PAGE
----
“Policy makers and politicians, on the other hand, need to step back from treating scientists as if they were engineers who can be told to build something. Science just does not work like engineering, it is not a tool to be used to produce a desired output, rather a methodology by which great changes and great good can happen.”

    Did you see what i did there science-business-bureacracy-policy honks-administrators in New Zealand??

  • I suspect that many scientists on soft money are dangling from the cliff’s edge, perhaps not all the time but at least some of the time – securing funding is an ongoing struggle for life. They, as well as the ones that have fallen, rarely speak out for obvious and less obvious reasons. It seems to me that scientists’ voice often doesn’t reach the policymakers’ ear or, when it does, in a distorted way. In my view, the increasing influence of managerialism and corporatization in academic institutions will not help to bridge the widening crevasse and will likely lead to more reliance on limited or flawed metrics to make decisions, be it for funding or otherwise, and to set policies & strategies. At the same time the institutions are under pressure by the Government to conform to this model and to surrender some of their autonomy. Most scientists haven’t got an entrepreneurial bone in their body and “The Owl of Wall Street” doesn’t have to right ring to it anyway. I will read Prof. Gluckman’s blog in the hope that I got it all wrong but the draft Tertiary Education Strategy (TES) 2014-2019 http://www.minedu.govt.nz/theMinistry/Consultation/TertiaryEducationStrategy.aspx (to which I made a submission thanks to being alerted to it through a blog on this site by Michael Edmonds on 1 Nov 2013) didn’t give me the warm fuzzies. Dr Pickering, I am sorry to hear of your plight and I wish all the best in your new environment and please keep up the good work (i.e. the science, the blogging, etc.).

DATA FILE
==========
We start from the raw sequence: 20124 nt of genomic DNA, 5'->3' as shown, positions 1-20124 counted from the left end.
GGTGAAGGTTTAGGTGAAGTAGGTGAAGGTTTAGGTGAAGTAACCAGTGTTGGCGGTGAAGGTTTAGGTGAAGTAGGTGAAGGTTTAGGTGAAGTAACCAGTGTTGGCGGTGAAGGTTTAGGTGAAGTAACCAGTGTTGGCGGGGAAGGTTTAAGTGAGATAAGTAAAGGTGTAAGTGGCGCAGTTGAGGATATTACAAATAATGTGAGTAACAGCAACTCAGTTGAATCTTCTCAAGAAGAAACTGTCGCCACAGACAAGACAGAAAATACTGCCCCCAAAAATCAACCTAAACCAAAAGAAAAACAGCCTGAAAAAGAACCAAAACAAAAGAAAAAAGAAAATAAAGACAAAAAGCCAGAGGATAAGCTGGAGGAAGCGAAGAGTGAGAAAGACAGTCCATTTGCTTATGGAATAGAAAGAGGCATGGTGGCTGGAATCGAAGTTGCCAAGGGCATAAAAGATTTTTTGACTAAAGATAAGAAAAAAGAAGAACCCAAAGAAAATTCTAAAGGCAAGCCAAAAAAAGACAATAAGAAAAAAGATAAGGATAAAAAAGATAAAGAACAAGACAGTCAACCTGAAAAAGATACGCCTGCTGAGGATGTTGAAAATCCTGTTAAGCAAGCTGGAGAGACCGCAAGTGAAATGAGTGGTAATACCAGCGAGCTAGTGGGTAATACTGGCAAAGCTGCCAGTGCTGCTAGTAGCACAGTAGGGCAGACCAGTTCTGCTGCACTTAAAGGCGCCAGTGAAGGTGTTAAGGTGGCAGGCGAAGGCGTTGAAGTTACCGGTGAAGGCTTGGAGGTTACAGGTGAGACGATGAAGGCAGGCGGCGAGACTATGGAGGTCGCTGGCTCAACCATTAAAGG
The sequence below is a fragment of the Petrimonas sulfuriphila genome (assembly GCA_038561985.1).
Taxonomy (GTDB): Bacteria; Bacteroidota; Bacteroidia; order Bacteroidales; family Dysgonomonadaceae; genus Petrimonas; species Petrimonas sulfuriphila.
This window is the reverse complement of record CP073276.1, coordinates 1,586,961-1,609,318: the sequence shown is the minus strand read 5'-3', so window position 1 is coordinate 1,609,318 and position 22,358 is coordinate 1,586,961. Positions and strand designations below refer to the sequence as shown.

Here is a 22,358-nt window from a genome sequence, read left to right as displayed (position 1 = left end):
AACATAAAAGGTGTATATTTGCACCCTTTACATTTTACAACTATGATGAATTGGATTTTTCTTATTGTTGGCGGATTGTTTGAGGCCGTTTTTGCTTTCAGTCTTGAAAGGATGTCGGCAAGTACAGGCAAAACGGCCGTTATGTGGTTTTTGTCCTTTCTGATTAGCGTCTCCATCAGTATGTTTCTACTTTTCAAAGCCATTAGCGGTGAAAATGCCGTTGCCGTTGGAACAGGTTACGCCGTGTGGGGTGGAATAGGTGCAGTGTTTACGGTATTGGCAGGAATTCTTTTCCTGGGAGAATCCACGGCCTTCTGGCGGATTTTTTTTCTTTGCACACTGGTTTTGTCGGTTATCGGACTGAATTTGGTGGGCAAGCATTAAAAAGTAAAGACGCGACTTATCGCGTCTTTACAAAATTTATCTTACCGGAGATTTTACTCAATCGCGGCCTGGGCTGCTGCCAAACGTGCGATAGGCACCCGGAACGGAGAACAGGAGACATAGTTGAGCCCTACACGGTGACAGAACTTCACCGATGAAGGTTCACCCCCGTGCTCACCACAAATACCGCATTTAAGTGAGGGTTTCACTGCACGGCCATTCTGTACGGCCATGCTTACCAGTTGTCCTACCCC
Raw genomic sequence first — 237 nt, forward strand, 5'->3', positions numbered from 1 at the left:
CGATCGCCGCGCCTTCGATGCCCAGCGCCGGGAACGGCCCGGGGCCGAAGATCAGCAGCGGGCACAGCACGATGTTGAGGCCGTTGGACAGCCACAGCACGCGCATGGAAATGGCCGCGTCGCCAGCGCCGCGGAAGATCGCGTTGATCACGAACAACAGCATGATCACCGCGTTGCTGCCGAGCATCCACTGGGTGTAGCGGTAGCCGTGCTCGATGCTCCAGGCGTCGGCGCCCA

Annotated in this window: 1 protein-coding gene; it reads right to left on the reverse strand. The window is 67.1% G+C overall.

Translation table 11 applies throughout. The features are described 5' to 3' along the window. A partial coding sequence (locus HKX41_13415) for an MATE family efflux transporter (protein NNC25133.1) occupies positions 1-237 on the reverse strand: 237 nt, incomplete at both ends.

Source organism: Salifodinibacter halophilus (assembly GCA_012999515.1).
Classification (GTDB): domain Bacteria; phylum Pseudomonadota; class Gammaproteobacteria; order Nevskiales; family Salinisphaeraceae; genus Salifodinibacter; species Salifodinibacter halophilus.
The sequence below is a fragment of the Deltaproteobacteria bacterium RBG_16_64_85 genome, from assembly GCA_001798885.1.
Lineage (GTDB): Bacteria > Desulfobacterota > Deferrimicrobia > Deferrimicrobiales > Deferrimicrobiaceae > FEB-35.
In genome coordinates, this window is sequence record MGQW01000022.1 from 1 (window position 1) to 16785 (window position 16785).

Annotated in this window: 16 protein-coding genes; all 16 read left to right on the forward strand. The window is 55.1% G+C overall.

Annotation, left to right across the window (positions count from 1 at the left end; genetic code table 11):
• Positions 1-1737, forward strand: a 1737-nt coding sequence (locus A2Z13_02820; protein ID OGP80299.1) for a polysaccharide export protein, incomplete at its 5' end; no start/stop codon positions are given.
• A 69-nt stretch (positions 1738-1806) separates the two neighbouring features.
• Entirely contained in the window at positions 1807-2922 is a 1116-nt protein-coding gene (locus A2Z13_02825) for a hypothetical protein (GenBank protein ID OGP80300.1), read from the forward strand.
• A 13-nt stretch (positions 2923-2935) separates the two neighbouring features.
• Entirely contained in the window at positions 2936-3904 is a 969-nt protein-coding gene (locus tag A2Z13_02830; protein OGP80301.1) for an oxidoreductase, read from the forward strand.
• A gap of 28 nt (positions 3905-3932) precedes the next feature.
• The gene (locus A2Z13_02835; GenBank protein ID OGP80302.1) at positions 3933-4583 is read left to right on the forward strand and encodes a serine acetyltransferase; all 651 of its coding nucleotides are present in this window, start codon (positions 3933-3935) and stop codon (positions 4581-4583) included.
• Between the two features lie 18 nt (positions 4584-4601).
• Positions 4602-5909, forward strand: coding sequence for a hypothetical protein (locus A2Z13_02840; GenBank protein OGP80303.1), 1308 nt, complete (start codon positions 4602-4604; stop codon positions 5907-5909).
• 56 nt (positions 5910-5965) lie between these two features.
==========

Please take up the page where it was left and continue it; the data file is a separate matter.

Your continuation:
• Hi John

    I’m really glad you decided to write this post. We need more voices telling it like it is, not less. Alas, I don’t think anyone who can do anything about it, is listening. All the best for your new post.

  • John, it’s good to hear about the new post but I’m so sorry to hear that all the good things you were doing weren’t sufficient for your previous institution to keep you on. Like Siouxsie, I’m really glad you posted this; it’s a pity that those who probably need to hear it the most, won’t.

  • Hi John

    Sorry to hear about the loss of funding, glad to hear at least the Emergency Care Foundation will benefit from your skills,though pity it is part-time.
    I’d didn’t realise that universities can have Associate Professors based on soft money, I had assumed such roles were tenured which at least would protect job security when project funding was scarce.
    I find the dissonance between a govt promoting STEM as the area to be in while simultaneously making it difficult for scientists to carry out research frustrating to say the least! Though I suspect they are really more concerned about the T and the E.
    Depressing thought for the start of the day. Who wants to start a Promote Science party for this years election? 🙁

  • Thanks for the supportive comments people.
    @Michael – I stood in the gen elections twice partly to at least have a debate about science with some of the MPs. Better than a Promote Science party would be for every scientist in the country to go and speak to their local MPs. Simply, explain what they do, and the efforts they go to to fund it…stories like mine are more powerful than the (often arrogant) message from the scientists saying that what we do is more important than everything else. Indeed, if another scientist bemoans the lack of funding and blames the Govt in my presence without having first spoken to their local MP you may read about me in the court reports!

  • Good point about talking to your local MP. After you mentioned this a year (or two) ago I did visit mine and send her the occasional email as well.

  • You have my support too.

    Unfortunately all too common in NZ . In my case, a reorganization at my CRI lead to a career shift.

    And the children and students hear these stories and decide to pass on the science career. My son’s case at 17 he is planning to leave NZ when he graduates from engineering school.

    By all means make your concerns clear to the local MP.